This could be the beginning of the end for Democrats.  First they lose a base of power. Next solutions of more government stimulus and boondogle alternative energy projects fail to bring results.  More privatization such as the sale of power stations in the Wisconsin bill will be popular.   Doesn’t this mean the end result is a one-party system?  Are you sure this is a good thing, considering the difficult decisions to be made?

  • Wed, Mar 02, 2011 - 04:33am

    #217

    dshields

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    hydo-fracturing

[quote=r]

First, sorry about bringing up fracking in a thread about the power struggle in Wisconsin between Democrats and Republicans over state unions.  Because I’m not an expert I don’t know how pools of fracking chemicals could affect the wooded northwest environment versus the southwest desert.  And only a Geologist expert in the rock formations and water tables could determine how safe fracking really is in the Northeast.  Sorry also for not believing anyone’s claim to be an expert here.

I think the arguments over state unions are ultimately arguments about power.  For example, the argument that state unions could potentially bankrupt the state, even though statistically state workers in both union and non-union states have the same pay and benefits (benefits are better than for private workers but public pay is less).

This could be the beginning of the end for Democrats.  First they lose a base of power. Next solutions of more government stimulus and boondogle alternative energy projects fail to bring results.  More privatization such as the sale of power stations in the Wisconsin bill will be popular.   Doesn’t this mean the end result is a one-party system?  Are you sure this is a good thing, considering the difficult decisions to be made?

[/quote]

I would not claim to be an expert in this area but I was a mining engineer before I wandered off to wall street.  I have a news flash for you.  Hydro-fracturing rock formations is the least of our problems.  If you can not afford to drive to work then you have a much larger problem.  I am an environmentalist at heart – a tree hugger.  I live in the woods.  I have like 50 trees in my front yard.  However, if I can not afford to drive to work then it is extremely serious.  Today oil went up to 100 and gold up to 1420.  All commodities are surging.  This is a much larger threat to your life than hydro-fracturing rock formations.  I promise that surging commodities are going to get to you before hydro-fracturing does.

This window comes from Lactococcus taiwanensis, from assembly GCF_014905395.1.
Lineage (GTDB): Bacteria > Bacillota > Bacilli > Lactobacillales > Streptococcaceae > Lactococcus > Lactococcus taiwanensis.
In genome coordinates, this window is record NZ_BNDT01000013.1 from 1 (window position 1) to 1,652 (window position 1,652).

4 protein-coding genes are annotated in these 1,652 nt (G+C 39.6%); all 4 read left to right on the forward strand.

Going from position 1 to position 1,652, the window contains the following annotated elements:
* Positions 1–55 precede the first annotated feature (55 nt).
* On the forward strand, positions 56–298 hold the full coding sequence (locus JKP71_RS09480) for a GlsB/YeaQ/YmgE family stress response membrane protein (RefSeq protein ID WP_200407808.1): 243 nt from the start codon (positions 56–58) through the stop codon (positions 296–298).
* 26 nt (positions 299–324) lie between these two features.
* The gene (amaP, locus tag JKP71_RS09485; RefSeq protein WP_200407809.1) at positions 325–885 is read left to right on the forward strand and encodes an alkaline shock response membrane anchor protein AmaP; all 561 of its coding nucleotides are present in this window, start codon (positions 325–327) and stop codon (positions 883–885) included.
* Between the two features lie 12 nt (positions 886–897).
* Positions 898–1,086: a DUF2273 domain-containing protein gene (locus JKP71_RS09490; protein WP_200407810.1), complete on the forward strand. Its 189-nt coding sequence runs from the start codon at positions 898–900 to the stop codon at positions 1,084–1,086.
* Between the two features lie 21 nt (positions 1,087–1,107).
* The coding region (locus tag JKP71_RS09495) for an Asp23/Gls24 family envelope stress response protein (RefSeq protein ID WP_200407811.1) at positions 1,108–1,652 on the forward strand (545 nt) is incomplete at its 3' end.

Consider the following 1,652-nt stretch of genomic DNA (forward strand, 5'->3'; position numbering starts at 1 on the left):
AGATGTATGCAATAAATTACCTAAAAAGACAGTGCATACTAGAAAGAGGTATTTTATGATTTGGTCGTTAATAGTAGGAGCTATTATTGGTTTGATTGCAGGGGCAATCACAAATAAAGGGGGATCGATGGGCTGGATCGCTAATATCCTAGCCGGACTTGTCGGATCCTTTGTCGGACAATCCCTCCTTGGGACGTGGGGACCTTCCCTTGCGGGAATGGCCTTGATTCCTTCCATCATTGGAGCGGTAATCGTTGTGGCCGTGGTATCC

• Wed, Mar 02, 2011 - 08:33am

    #218

    Poet

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    Fox News Footage Of Violent Union Protestors In Wisconsin

Fox News Footage Of Violent Union Protesters In Wisconsin

Except, it’s WINTER in Wisconsin and there’s no palm trees in Madison…

Once again, Fox News deliberately uses the wrong footage. Like the time it showed people booing Ron Paul winning the CPAC 2011 straw poll – in actuality, people were cheering at the 2011 straw poll results. Or all the times they labeled an scandaled, outed gay, or philandering Republican lawmaker as “(D)” rather than “(R)”.

Poet

  • Wed, Mar 02, 2011 - 10:31am

    #219

    xraymike79

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    (No subject)

  • Wed, Mar 02, 2011 - 10:44am

    #220

    xraymike79

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    (No subject)

http://rt.com/usa/news/usa-nyc-war-walmart-jobs/